The government had created a sad atmosphere for those coming from the most impoverished sections and they deserved support and awareness, said one participant at the meeting.
NEW DELHI/NOIDA (IANS) — Small-scale meat businesses, including fish sellers, tempo drivers who transport meat, small dairies, farmers and dhaba owners, on Tuesday came together at a public hearing and expressed their deep sorrow about the attacks on their livelihood with constant botheration by the police.
The hearing was organised in the national capital by Save Environment and Human Rights (SEHR), a voluntary group of university teachers, lawyers, students and activists.
The purpose of the hearing was to highlight the pressing problems faced by these people due to the arbitrary closing down of slaughter houses, attacks by the ‘gau rakshaks’ and the unannounced ban on the sale of raw meat or cooked meat dishes in dhabas and hotels in the states of Haryana, Uttar Pradesh and Rajasthan.
It was presided over by a jury which consisted of retired judge of Delhi High Court A.P. Shah, CPI(M) Politburo member Subhashini Ali and eminent journalist Saba Naqvi while lawyer Suroor Mander moderated the public hearing.
Meat sellers and farmers spoke in detail about the attacks on their livelihood and the lack of any other source of income.
Mohammad Salman, a hotel owner from Loni border here, said: “I started the hotel around one-and-half years back. There was no hassle initially. But since the time the Yogi (Adityanath)-led BJP government has come to power in UP, the police has been troubling us every now and then.”
“They come asking for the licence to sell meat, which I haven’t been able to get since the licences are not being issued by the government any longer,” he said.
Small-scale meat businesses, including fish sellers, tempo drivers who transport meat, small dairies, farmers and dhaba owners, on Tuesday came together at a public hearing and expressed their deep sorrow about the attacks on their livelihood with constant botheration by the police.
Zubaid from Noida has been running a Biryani thela (stall) for the past 15 years. He had the same complaint that since the election of the BJP government in the state, there have been major troubles for those engaged in business relating to sale of any sort of meat.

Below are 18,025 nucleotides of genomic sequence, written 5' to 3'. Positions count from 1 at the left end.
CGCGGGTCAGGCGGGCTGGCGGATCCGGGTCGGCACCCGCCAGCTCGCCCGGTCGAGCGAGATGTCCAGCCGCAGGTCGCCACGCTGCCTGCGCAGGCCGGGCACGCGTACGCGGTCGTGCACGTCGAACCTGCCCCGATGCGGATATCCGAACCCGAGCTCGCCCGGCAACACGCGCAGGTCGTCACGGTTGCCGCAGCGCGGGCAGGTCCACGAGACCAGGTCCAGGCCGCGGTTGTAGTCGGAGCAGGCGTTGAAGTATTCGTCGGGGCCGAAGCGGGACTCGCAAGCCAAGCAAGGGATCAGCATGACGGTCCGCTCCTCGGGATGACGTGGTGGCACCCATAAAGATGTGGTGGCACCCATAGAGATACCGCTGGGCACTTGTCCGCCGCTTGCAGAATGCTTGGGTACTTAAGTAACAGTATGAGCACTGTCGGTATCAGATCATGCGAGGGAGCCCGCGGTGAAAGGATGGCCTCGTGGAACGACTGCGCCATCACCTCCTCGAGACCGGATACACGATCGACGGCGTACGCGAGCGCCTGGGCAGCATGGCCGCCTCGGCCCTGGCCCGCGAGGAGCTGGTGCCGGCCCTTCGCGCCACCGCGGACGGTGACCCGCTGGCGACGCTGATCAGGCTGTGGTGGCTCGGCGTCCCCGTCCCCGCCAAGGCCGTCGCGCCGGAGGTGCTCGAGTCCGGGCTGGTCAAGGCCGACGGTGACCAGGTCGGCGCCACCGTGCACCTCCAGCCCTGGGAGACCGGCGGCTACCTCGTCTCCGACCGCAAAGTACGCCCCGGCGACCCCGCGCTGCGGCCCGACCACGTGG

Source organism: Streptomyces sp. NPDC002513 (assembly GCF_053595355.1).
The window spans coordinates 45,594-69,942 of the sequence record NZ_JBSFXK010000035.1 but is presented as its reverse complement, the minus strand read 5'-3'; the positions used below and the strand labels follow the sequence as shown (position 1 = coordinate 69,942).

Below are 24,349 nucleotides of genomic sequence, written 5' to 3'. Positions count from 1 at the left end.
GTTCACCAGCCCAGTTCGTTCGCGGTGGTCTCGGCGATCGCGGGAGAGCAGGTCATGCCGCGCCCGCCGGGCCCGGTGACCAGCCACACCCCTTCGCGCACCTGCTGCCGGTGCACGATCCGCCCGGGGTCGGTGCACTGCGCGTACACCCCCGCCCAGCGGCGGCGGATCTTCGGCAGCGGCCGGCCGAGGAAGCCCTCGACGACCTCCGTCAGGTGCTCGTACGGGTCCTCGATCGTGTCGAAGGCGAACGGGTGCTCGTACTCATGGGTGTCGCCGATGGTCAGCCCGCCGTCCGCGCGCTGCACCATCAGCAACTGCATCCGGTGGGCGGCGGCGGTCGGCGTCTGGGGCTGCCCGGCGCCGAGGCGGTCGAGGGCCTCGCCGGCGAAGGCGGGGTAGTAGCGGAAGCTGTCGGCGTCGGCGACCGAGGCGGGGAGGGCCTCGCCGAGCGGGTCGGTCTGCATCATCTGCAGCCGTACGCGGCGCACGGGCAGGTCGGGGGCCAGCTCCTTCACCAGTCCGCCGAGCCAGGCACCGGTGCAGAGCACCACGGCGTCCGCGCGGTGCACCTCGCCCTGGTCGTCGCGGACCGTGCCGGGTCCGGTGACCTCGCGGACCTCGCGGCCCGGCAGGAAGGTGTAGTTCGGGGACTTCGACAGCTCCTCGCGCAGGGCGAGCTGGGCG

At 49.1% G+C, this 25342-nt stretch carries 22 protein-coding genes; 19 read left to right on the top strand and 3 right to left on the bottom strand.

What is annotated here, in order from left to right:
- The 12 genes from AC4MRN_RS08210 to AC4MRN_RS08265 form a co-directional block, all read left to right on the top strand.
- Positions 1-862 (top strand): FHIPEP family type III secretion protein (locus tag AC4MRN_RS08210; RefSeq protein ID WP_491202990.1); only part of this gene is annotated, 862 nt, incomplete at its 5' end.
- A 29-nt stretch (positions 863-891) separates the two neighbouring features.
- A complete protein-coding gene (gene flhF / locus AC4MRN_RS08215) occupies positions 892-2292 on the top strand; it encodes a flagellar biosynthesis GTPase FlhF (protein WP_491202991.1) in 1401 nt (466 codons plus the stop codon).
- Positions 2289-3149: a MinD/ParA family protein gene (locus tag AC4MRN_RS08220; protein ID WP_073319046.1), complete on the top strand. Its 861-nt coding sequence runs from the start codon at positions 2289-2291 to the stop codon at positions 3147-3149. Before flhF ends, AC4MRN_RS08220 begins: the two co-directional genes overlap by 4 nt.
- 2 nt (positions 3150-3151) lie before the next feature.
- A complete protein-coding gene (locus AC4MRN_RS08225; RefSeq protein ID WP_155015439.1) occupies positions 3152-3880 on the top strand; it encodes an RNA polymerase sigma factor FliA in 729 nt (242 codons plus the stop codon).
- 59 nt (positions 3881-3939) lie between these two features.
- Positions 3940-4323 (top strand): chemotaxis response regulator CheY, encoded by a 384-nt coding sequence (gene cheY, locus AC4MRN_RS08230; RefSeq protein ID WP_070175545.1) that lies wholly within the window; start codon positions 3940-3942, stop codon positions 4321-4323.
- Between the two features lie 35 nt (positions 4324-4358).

“There are others who put up stalls of ‘chaat’ and other vegetarian items but they don’t have to face any problems. The police let them work peacefully but we are hounded for the licence,” he said.
Retired Judge A.P. Shah wondered whether there was lack of legal awareness among these people and that was why they were facing these issues.
Another resident from Noida, named Aala Nabi from a slum area, said: “On the very first day of the newly elected BJP government, policemen came asking for the licence.”
Speaking for around 60-70 others from the same slum area, he said: “Our licences which were valid till the year 2020 were suddenly cancelled. The police kept confusing us… sending us from one official to the other.”
Nabi broke down, expressing his sorrow of “not being treated like humans”.
“We took up the business of our ancestors because that is all we were able to handle. If the government can not let us carry on with it, it should give us other jobs. We are ready to do all sorts of work to earn the basic necessities for our kids,” he stressed.
He said the various demands made by the officials cost each one around Rs one lakh to one-and-half lakh but their businesses have not continued.
Jaggu, a non-muslim, from a slum in Noida Sector 8, said: “we have met all the demands raised by the officials but they are not letting us work.”
Those who transport meat in their tempos said “the policemen keep harrassing us on the way, asking for bribes” and the vehicle now carried a pungent smell of meat and could not be used for any other job.
Fateh Mohammad from Mewat said his licence to drive “could not be renewed because the new eligibility criteria to get it is a matric certificate holder”.
There were many other who came forward and narrated similar stories of hard struggle to earn a livelihood. Other business alternatives that included selling vegetarian food, they said, didn’t pay them as much as meat.
Saba Naqvi encouraged them to come together and fight legally. “I would also make an effort from my side to bring across your poor plight through my stories in newspapers,” she said.
Shah said the government had created a sad atmosphere for those coming from the most impoverished sections and they deserved support and awareness.
“The Prime Minister talks about ‘Sabka Saath Sabka Vikas’ but unfortunately the reality is different,” he said.